Bar/Bat Mitzvah
At age 13 for a boy, and 12 or 13 for a girl, a child reaches adulthood and becomes a bar or bat mitzvah, a son or daughter of the commandments. The ceremony is a public declaration of the child’s acceptance of the obligations to fully observe the commandments and to participate in the Jewish community. This adult status occurs automatically whether or not a ceremony takes place. When there is a ceremony, it generally is celebrated in the synagogue. The child is called upon to recite the Torah blessings and to read a Torah portion. Friends and family attend the service and generally celebrate afterward with a festive meal. Although most ceremonies occur on Saturdays, they also can take place on Monday, Thursday or on holidays – the other days when Torah is read publicly in the synagogue. Though in the past girls were not called to the Torah, today, in most Conservative, Reform and Renewal synagogues, the ceremonies are the same regardless of gender. The tradition originated with the Reconstructionist movement. In some contemporary Orthodox congregations, the bat mitzvah is marked by a festive meal during which the young woman presents a Torah lesson. For adults who missed the opportunity to have a bar or bat mitzvah, there are study programs available throughout the community.

For Reform and some Conservative Jews, the confirmation year, 10th or 11th grade, represents a special time of celebration and commitment. Typically, the year includes study and meetings with the rabbi, culminating in a special service, often during Shavuot, since that holiday commemorates the receiving of the Torah by the Jewish people.

Conversion to Judaism is a path that requires both personal commitment and an extended period of study. Most rabbis are available to counsel and/or teach potential converts. Because programs and procedures vary, anyone thinking of converting should contact a rabbi and evaluate the programs offered.

Judaism views marriage as a sacred act, essential not only for procreation but also for self-fulfillment. Historically, according to the Talmud, marriage was established in three ways: 1) with money; 2) through a written document presented by the groom to the bride; and 3) through sexual relations. The present-day wedding ceremony incorporates all three symbolically. The presentation of a ring takes the place of exchanging money. The ketubah (marriage contract) is equivalent to the earlier written documents. Among Orthodox and some Conservative Jews, the third custom is represented symbolically by yihud (seclusion) – immediately following the ceremony the couple retire to a private room.

The marriage takes place under a chuppah (marriage canopy), symbolizing the home that the couple will make together as well as God’s presence. The chuppah may be a highly decorated fabric canopy or a simple tallit (prayer shawl), supported by four poles. The main elements of the ceremony are: 1) Kiddush erusin, (sanctification of betrothal), 2) betrothal blessing, 3) presentation of the ring, 4) reading of the ketubah and its presentation to the bride, 5) recitation of sheva brachot (seven marriage blessings), 6) nissuin (drinking of the wine to sanctify the marriage) and 7) breaking the glass (to remember the destruction of the temple in Jerusalem even at joyous occasions).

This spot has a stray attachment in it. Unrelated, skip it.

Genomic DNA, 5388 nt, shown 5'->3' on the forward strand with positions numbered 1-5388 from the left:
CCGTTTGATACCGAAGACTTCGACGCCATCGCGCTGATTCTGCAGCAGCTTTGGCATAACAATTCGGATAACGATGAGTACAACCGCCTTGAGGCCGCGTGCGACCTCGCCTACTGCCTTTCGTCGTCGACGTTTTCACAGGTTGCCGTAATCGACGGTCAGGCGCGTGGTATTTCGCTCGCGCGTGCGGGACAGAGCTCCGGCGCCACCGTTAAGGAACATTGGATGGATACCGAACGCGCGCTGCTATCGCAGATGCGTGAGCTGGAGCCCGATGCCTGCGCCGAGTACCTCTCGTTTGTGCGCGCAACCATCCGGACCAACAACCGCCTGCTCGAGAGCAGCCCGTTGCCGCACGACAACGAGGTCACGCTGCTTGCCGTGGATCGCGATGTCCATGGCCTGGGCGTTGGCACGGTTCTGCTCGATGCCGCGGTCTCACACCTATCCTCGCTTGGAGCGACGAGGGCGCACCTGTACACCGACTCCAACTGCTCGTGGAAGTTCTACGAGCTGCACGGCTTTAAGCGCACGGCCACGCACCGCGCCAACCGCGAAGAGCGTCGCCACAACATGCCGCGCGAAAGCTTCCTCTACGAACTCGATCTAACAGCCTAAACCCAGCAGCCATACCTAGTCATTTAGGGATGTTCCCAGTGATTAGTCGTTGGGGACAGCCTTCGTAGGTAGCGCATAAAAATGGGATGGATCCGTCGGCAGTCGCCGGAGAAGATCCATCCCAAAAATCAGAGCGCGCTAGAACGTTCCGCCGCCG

Additional traditions that may occur in a wedding ceremony are the bedeken, in which the groom places the veil over his bride’s face; encircling of the groom by the bride; recitation of a portion of Psalm 118 and a sermon by the officiant. Rejoicing continues during a festive meal. No weddings occur between Passover and Shavuot because they are days of mourning.

According to Jewish law, a couple is considered legally married, even after a civil divorce, until the wife obtains a get (religious divorce document) from the husband. Reform Judaism generally does not require a get, but Conservative and Orthodox Jews consider remarriage without a get to be adultery. Israeli law requires a get before remarriage. A Jewish divorce does not require establishment of fault. There must instead be mutual agreement to dissolution of the marriage and the written document (get) of dissolution handed to the wife.

The Jewish traditions related to death and mourning are intended to recognize death as a part of life. The traditions of preparing the body, sitting Shiva (a seven-day period of mourning immediately following a funeral), saying Kaddish (prayer for the dead), and observing Yahrzeit (anniversary of a death), all guide Jews through a difficult period. These familiar customs and rituals provide for mourning, grief and re-emphasizing the true nature of life. The body of the deceased is treated with respect, ritually washed, wrapped in a plain white shroud and placed in a plain pine coffin before burial. During Shiva, the departed is remembered with tears and reverence. Mourning is restricted to a maximum period of one year. The Kaddish prayer is said by the mourners for this period of time, on the anniversary of the death and at Yizkor services in the synagogue. A Yahrzeit candle is lit for the seven days of mourning as well as on the anniversary of the death and at Yizkor services (held on Yom Kippur, Sukkot, Passover and Shavuot).

Chanukat Habayit Dedicating a home
Within 30 days of moving into a new house or apartment, mezuzot must be put up. In Israel this is done immediately. A mezuzah is a small container that holds a handwritten scroll of parchment with Deuteronomy 6:4-9 and 11:13-21 on the front and the word Shaddai (Almighty), on the back. These verses remind the residents and visitors of the home of God as they pass through the door. A mezuzah is placed on every door except the bathroom, on the upper third of the doorpost, on the right side as one enters the room.

I have not performed Chanukat Habayit for quite some time. Though… I have tried to always have my elemental masks up within a year of moving into a place. My Pidyon Ha-Ben was done by my father paying 5 shekels to my great uncle Ben Conn (Kohen)